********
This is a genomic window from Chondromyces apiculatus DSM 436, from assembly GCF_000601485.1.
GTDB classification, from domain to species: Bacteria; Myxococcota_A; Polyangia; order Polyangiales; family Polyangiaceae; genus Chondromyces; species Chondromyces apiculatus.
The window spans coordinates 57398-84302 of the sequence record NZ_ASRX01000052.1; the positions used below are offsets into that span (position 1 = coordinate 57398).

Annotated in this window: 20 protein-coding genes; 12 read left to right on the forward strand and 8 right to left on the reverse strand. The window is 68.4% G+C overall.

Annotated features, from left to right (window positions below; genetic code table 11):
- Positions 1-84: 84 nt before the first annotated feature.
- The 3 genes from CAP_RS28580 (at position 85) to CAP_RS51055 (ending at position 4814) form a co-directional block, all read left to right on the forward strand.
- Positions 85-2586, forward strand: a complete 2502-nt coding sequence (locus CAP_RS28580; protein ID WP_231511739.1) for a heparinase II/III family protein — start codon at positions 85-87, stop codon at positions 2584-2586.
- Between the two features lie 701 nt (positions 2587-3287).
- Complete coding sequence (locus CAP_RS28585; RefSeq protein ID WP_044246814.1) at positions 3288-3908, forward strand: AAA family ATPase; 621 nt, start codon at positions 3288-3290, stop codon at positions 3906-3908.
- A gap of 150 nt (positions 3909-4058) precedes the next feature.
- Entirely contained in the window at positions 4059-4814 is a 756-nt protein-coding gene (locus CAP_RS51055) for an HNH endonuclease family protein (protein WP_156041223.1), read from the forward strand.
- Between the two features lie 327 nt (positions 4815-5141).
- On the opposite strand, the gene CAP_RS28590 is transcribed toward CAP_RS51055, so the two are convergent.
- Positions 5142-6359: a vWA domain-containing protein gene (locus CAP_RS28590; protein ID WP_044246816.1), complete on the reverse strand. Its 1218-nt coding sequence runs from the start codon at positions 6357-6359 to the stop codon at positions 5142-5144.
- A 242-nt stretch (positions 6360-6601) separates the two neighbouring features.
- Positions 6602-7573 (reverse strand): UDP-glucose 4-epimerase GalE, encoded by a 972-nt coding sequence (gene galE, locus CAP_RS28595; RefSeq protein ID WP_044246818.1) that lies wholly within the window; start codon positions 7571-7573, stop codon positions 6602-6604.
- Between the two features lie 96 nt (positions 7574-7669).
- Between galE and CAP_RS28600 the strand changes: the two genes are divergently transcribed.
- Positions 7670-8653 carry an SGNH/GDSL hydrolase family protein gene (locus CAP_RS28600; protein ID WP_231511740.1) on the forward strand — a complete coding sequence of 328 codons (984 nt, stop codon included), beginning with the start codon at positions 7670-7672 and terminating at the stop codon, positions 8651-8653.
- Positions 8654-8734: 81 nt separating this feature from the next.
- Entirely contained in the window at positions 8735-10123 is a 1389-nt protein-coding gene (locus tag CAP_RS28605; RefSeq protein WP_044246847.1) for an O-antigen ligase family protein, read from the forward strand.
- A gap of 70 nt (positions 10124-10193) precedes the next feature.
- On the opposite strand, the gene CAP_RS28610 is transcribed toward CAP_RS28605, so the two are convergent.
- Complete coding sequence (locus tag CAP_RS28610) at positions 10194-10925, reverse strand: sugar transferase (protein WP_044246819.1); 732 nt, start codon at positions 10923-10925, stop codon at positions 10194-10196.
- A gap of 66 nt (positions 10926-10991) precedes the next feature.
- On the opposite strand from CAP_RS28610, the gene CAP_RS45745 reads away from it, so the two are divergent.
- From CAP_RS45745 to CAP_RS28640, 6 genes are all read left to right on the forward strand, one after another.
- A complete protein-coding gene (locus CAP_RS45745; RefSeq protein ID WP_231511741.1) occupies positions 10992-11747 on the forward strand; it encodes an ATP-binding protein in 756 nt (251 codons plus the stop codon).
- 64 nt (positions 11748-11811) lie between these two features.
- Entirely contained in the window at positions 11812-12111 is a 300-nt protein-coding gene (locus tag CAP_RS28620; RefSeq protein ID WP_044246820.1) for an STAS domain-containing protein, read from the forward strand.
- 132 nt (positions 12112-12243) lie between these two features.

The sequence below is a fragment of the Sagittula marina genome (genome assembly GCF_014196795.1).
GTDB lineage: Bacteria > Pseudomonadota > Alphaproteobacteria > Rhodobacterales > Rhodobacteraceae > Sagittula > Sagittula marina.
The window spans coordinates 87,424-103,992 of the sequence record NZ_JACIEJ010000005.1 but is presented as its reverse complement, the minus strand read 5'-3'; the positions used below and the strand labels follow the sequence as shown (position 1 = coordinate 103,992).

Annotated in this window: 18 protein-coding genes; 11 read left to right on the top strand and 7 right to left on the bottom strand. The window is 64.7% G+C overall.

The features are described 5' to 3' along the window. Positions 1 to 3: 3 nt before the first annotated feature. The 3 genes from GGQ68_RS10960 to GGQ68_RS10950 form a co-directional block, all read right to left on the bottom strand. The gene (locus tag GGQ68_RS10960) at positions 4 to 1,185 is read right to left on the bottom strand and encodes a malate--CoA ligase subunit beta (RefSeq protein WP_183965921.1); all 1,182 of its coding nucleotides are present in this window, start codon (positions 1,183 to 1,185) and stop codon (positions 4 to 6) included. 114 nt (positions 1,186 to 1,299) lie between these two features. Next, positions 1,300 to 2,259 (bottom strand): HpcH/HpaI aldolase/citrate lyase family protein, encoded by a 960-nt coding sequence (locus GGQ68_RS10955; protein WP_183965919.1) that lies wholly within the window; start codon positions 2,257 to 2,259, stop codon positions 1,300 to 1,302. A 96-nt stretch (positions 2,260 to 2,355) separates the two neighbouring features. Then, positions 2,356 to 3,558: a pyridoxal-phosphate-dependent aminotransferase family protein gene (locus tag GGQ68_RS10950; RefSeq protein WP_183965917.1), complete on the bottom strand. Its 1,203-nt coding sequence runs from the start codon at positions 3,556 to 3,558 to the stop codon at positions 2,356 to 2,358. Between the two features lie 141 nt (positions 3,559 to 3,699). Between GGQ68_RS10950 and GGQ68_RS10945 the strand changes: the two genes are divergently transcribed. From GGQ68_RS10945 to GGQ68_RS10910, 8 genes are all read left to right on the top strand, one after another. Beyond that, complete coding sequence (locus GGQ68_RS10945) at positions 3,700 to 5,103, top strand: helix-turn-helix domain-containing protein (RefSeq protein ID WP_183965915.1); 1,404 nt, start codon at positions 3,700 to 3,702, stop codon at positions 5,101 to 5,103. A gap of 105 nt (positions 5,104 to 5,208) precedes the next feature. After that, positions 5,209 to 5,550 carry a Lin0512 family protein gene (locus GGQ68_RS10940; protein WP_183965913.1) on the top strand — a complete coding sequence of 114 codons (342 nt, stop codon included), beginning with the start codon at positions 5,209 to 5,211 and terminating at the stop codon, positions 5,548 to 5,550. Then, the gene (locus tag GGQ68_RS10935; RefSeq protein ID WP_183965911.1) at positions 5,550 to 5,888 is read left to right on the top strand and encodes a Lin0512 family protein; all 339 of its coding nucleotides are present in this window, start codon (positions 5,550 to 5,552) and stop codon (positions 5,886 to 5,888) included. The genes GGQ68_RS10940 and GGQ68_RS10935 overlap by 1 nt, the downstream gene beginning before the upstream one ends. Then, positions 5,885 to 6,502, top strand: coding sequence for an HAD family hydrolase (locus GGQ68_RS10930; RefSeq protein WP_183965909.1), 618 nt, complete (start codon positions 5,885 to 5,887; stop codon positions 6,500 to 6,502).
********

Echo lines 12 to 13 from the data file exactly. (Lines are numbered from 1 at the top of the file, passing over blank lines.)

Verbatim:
- Entirely contained in the window at positions 4059-4814 is a 756-nt protein-coding gene (locus CAP_RS51055) for an HNH endonuclease family protein (protein WP_156041223.1), read from the forward strand.
- Between the two features lie 327 nt (positions 4815-5141).